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Study Looks At Students' Drinking Misperceptions, Behavior


Updated January 06, 2004

Updated January 06, 2004

College students' drinking behaviors are influenced more by their perceptions of their friends' drinking behaviors than by social norms marketing campaigns that encourage students to "go along with the crowd," according to a University of Iowa researcher who studies college students and alcohol use.

Social norms campaigns typically use statistics or facts to counter students' misperceptions about how much their fellow students drink--posters or ads stressing that the majority of students are moderate drinkers or non-drinkers, for example. While social norms campaigns have become popular on college campuses over the past decade, this approach is problematic, said Shelly Campo, Ph.D., assistant professor of community and behavioral health in the UI College of Public Health, and communication studies in the UI College of Liberal Arts and Sciences.

"These campaigns are based on the assumption that students don't really know what the correct norm is, that they are likely to underestimate how many people are really drinking responsibly, and that a 'correct' message will change their behavior," Campo said. "These campaigns also assume that students want to be like the typical college student, which is difficult to define, particularly at a college or university with a large or diverse student population."

In her research on social norms campaigns, Campo found that colleges and universities that claimed great success in reducing problem drinking among students typically were implementing additional methods, such as peer-to-peer education sessions, expanded counseling services and parental notification policies. Campo also found other studies that failed to show support for social norms campaigns or showed such campaigns correcting students' misperceptions but not actually changing their behaviors.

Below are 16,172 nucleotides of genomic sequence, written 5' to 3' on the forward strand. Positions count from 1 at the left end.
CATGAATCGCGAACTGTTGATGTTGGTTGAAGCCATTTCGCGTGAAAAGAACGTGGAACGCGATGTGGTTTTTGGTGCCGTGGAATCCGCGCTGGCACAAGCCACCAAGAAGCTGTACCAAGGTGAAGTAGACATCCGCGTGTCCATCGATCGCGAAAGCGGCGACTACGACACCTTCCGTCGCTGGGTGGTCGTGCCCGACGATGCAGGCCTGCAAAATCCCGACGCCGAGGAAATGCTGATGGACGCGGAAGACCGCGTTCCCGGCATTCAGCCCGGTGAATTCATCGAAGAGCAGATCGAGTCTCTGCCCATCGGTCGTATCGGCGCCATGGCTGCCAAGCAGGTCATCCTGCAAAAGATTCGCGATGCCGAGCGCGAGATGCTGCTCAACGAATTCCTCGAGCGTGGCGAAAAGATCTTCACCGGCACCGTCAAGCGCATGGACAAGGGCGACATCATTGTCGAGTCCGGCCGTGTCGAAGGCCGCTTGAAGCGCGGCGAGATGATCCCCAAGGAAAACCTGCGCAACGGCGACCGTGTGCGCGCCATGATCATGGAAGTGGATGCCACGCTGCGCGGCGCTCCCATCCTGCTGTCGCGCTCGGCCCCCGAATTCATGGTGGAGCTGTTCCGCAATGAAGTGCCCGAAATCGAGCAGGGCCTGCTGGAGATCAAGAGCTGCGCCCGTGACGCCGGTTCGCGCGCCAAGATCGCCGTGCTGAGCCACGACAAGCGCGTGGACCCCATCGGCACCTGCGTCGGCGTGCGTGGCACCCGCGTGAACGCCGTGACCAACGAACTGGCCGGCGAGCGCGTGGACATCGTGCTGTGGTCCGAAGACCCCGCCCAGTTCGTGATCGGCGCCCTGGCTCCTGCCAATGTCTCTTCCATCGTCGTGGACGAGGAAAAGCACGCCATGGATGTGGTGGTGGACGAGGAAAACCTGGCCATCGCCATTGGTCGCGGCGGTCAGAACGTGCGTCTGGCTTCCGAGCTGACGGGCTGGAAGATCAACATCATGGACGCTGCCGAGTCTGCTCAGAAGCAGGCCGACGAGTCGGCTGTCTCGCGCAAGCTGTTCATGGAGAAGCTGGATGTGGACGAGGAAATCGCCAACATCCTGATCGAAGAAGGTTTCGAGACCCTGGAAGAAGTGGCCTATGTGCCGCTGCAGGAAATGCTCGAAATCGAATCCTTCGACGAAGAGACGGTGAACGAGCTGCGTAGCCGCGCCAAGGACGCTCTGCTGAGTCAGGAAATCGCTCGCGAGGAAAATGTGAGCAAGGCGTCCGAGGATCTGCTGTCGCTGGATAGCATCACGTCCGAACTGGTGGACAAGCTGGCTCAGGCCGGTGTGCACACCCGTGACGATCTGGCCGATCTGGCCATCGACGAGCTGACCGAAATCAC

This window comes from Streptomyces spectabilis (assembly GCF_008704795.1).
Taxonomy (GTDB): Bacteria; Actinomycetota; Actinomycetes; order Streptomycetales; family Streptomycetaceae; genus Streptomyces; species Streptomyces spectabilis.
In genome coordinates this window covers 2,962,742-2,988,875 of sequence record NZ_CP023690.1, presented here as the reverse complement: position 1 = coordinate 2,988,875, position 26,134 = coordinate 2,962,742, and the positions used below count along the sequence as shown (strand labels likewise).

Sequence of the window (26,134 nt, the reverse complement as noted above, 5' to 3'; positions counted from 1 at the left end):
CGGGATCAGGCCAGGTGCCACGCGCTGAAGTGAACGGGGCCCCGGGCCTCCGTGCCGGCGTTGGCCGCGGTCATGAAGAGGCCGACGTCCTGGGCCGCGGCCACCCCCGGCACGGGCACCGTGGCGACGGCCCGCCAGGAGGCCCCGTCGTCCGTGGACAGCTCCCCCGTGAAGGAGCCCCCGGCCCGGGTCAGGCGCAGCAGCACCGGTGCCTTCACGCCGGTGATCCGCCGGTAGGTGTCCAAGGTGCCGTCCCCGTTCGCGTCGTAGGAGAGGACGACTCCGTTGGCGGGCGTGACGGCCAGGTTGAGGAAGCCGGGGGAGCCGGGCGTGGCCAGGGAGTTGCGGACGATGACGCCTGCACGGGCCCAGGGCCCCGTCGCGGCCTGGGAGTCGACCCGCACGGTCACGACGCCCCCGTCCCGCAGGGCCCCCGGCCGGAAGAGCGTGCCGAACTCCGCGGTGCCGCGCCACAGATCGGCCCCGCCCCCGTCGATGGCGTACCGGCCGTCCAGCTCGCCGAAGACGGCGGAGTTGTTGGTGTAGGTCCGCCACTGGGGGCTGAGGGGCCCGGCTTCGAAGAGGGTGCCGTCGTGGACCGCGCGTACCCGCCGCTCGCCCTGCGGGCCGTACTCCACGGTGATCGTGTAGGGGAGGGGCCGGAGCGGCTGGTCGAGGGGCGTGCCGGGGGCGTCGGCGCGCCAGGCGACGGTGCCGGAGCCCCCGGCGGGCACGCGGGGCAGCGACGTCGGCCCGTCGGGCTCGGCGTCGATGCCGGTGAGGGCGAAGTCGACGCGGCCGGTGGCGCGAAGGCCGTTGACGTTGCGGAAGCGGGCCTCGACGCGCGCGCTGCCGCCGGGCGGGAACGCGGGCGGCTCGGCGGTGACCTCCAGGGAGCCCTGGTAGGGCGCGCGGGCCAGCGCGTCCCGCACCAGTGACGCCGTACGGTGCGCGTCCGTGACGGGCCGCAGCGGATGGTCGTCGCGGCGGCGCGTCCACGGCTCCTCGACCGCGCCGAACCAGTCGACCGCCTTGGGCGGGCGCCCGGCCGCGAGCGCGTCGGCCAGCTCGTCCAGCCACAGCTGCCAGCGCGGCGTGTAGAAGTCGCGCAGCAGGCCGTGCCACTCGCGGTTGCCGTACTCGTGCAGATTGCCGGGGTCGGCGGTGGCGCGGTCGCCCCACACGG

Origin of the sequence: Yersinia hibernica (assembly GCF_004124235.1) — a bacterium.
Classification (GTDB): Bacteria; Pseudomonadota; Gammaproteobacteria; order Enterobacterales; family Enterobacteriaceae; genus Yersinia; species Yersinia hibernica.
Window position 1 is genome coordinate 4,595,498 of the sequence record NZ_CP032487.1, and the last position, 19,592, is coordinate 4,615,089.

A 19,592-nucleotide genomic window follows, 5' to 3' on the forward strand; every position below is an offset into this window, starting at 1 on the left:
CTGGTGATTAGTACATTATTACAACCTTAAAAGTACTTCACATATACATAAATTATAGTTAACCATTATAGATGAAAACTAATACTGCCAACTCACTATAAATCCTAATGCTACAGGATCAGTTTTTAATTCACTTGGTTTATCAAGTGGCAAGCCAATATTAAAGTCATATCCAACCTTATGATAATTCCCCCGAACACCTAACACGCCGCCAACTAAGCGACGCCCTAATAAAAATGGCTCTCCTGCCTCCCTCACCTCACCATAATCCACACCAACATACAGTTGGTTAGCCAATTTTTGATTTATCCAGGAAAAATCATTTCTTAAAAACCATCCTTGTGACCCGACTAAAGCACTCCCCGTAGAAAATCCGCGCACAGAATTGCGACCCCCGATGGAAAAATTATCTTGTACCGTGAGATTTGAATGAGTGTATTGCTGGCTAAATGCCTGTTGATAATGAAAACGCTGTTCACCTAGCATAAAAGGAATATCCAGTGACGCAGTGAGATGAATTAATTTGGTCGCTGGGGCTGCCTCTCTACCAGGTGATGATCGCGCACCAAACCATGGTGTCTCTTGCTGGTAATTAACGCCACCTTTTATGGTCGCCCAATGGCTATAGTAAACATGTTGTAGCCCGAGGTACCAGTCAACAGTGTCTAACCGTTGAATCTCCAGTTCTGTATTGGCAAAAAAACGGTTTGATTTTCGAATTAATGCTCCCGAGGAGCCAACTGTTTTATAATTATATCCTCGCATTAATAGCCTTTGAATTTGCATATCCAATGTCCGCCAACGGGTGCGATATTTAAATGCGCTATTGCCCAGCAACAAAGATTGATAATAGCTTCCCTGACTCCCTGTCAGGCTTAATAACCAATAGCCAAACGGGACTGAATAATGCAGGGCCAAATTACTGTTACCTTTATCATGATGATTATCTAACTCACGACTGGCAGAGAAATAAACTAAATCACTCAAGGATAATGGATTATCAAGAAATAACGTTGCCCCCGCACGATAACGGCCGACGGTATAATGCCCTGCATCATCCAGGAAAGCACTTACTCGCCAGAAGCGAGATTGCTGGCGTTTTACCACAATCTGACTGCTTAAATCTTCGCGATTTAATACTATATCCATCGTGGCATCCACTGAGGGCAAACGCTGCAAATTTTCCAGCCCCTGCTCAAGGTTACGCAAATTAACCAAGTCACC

"Clearly, norms can have an effect on behavior, but my thinking was that changing students' behavior would more likely come from social pressure from their friends," Campo said.

Campo and her colleagues surveyed 550 students at a medium-sized northeastern university where social norms campaigns had been used for three years. The researchers were interested in whether the students' misperceptions about drinking on their campus--whether they under- or over-estimated the number of students engaged in problem drinking--impacted their drinking behavior. The researchers also surveyed the students about their perceptions of their friends' drinking as it related to their own drinking behavior.

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